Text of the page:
Photo from Mount Royal, Frisco, Colorado.

"That is happiness; to be disolved into something complete and great. When it comes to one, it comes as naturally as sleep." - Willa Cather

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Sunday, 6 July 2008

Angel Island 50k

Today SR and I ran the Angel Island race. He did the 25k and I did the 50k. It was a beautiful morning and my mom was nice enough to come along to watch the Lorax. She coordinated her trip to visit her sisters with our trip.

The check in was at the Tiburon Ferry dock. Then we took the ferry over.

Let me explain the set-up of the race. There is an island perimeter loop, an inner island loop and then an ascent to the peak and winding route back down. You do all of these twice to equal 50.6k.

I started out in the lead and was excited every time I came to the bottom of a loop to learn I was still in the lead. I felt great and was thinking that only some heart arrhythmia would prevent me from getting first. I finished the first 25k in 2 hrs and 23 minutes. At that point I was a good 5 minutes ahead of the next woman according to SR (who had finished in first in the 25k!). The fourth loop was steady, but I was slowing down. The fifth loop was rough. I started wobbling. I could hardly run. I felt nauseated and hungry. I had eaten peanut brittle, peanut butter sandwiches and drank sports juice at each aid station except for the first. But I hit a wall. I was hardly making forward motion when a blonde strong woman in her 40's passed me. I think there is something about breastfeeding while running an ultra that takes calories out of you so quickly that it's hard to keep up with calorie intake (even after you've eaten the most decadent Yemeni food the night before).

When I made it back to the bottom and the aid station, I stood there for a few minutes downing sports drink and eating everything in sight. My stomach expanded so rapidly that I had to take off my drink belt. I convinced SR to run the last lap with me as a pacer. Being the romantic guy he is (who also kind of likes to run), he ran behind me, encouraging me the whole way. One more woman with a French accent passed me, but I kept it steady until the end and wound up in third overall, first in the age group with a time of 5hr 18 minutes.

It was a really beautiful race. Just when you needed it, you'd run into a cool pocket of fog. And most of the race was on dirt trails overlooking the bay.

I'm really happy with how we did overall. SR pointed out that had I run last year, I would have won by over a half an hour. This was, however, a different race and a different year. I had a lot of fun and can't wait for another ultra.

The bonking did make me rethink running a 100 miler. I guess I need to eat a lot more and probably work in more long runs if I'm going to do one of those.

10 comments:

Heather said...

They do say nutrition is a huge part of ultra events...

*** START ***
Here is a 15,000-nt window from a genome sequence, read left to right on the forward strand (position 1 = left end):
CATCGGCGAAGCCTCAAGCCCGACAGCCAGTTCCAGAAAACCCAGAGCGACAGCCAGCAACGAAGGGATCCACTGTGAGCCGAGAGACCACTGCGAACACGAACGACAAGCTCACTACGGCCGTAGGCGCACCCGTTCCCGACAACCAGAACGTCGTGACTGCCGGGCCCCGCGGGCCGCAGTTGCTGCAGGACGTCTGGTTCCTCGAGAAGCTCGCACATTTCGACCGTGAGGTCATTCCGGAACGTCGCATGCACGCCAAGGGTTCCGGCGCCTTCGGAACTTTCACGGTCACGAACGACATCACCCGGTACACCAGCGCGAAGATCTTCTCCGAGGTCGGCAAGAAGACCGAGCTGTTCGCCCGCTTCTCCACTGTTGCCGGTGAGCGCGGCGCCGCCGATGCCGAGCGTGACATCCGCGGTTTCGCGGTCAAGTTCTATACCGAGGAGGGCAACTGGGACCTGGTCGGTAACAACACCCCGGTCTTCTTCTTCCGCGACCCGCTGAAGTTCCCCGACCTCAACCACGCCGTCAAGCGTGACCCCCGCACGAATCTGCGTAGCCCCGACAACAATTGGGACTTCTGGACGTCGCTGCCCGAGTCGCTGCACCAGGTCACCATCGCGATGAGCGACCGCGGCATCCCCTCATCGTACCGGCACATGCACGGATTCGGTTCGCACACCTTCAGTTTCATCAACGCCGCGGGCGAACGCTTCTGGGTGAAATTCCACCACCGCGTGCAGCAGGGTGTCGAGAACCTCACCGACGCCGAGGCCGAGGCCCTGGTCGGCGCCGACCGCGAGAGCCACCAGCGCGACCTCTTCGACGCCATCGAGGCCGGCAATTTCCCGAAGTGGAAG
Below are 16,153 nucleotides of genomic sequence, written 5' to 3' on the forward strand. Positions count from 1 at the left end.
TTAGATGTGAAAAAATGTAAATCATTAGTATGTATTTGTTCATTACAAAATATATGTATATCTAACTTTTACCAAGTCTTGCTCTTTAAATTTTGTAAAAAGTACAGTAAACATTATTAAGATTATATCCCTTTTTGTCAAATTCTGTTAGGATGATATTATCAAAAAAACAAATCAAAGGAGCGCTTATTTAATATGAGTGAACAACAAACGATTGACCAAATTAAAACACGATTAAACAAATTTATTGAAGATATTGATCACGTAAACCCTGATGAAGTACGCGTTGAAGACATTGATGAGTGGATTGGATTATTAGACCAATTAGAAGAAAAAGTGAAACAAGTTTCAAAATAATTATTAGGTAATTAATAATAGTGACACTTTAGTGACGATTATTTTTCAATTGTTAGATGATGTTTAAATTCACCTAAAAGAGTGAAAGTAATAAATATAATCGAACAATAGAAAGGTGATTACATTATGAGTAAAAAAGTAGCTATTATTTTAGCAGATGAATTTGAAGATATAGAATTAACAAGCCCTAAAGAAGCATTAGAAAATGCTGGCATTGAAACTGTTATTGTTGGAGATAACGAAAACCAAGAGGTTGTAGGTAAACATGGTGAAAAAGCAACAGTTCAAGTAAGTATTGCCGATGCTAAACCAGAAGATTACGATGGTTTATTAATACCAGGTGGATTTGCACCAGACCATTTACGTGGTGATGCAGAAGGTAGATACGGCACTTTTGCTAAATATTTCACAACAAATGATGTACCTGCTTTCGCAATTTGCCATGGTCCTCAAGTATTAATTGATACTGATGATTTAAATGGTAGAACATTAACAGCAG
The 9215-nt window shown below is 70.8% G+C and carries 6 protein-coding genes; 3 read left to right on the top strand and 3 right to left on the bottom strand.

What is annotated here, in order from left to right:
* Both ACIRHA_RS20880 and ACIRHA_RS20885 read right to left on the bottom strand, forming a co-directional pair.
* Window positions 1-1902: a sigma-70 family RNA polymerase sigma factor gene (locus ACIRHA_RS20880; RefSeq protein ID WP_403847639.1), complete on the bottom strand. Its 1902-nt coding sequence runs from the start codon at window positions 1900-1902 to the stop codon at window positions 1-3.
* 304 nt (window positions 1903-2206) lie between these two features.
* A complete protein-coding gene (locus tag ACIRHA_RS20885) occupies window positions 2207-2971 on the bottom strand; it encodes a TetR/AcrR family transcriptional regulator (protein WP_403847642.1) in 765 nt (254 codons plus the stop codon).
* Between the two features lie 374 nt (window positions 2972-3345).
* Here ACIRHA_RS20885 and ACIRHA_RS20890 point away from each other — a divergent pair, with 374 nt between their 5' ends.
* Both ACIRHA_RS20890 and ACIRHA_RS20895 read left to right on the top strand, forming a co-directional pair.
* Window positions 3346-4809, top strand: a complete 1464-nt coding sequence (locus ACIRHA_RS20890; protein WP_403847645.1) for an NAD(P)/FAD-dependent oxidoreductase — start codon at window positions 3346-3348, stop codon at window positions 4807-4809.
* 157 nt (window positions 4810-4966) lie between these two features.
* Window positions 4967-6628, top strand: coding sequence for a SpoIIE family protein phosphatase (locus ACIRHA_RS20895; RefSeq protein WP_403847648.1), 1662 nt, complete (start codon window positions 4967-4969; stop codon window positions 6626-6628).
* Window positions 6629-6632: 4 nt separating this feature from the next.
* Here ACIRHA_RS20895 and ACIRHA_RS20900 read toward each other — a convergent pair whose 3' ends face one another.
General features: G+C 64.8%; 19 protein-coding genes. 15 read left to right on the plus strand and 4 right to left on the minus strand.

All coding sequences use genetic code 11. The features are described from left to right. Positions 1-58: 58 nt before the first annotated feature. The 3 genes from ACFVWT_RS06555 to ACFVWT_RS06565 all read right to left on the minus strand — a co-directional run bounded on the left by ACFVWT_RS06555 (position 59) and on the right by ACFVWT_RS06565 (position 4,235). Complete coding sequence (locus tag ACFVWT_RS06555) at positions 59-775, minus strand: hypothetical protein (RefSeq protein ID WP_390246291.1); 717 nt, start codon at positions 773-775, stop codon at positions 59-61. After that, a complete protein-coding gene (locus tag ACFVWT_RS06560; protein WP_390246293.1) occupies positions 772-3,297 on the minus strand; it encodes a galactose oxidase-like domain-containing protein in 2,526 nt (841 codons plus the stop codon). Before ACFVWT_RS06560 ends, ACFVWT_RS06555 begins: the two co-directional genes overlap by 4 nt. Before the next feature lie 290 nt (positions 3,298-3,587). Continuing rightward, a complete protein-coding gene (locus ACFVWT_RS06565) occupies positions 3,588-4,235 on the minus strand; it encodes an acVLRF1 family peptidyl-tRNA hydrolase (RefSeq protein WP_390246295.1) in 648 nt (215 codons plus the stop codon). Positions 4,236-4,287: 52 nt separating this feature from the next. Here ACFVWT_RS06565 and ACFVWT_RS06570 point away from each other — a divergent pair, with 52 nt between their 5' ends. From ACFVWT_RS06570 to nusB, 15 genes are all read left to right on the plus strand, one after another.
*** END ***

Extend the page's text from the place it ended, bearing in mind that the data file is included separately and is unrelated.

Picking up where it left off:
I'm sure it's a trial and error for a lot of people starting...
You have the strength, now it's probably the experience.

Good race!

Danni said...

You may have simply gone out too fast. Dunno. Good job though!

The Chapples said...

Keep in mind that you can't rely on nutrition just from the night before and the day-of for a race that long. Part of training for a race is also eating consistently well ALL of the time. Also, I can imagine that breast feeding during an ultra creates a huge energy depletion. You did well, though!

Michelle said...

I'd say you did pretty darn well!!! ;-)

I guess the good thing is now you have more of an idea where to focus your efforts before and during an ultra. Don't write off a 100-miler just yet! I think if anyone can do it, you can.

Hope you're still enjoying your vacation!

Lisa said...

Sea Legs....I still think you are a Rock Star.....Hope you are enjoying your vacation!!!!

Heather said...

Oh and I came back -- I forget if I asked, have you read Pam Reed's "The Extra Mile" before? I can send it to you if you want.

Meghan said...

Congrats on third, Sea Legs! You should be proud of this fact. Sounds like you put your heart into the race and raced hard!

Whatever food/liquid calories you fancy, 200-250 kcal/per hour in shorter events (50km and such), more than that in longer events, taken in even, steady, roughly continuous dosages. The experiment of seeing what kinds of calories your body will digest whilst running is almost as challenging as training one's body to run a long ways. (I am so far not an expert at either. :)

I hope you guys enjoy the rest of your time in California. Congrats also to SR for his win!

Meghan

sea legs girl said...

In retrospect and reading what all you guys are saying, it seems like it was probably a combination of starting too fast and getting hungry and thirsty that really slowed me down at the end. Learning how to get the strength to do 50k's well is a fascinating subject to me. Thanks for all of your advice.
Heather, I've not heard of Pam Reed's The Extra Mile. I'd love it if you could send it to me! You can reach me at sealegsgirlblog@gmail.com.

The Chapples said...

Although I think Pam Reed is amazing in a lot of ways, I also think that she struggles with her eating disorder more than she lets on (says that she thinks having been anorexic has benefited her ultra running because it taught her to run on empty, essentially). Keep that in mind when you read it, SLG. Just my two cents.

olga said...

Girlie, congrats to you and SR! The comments are valid and obvious, so I won't join in, yet I was just talking about you to Mike at HR100 and how I really like you and relate - it's much more about joy...long story, but I am just happy I got to "know" you:)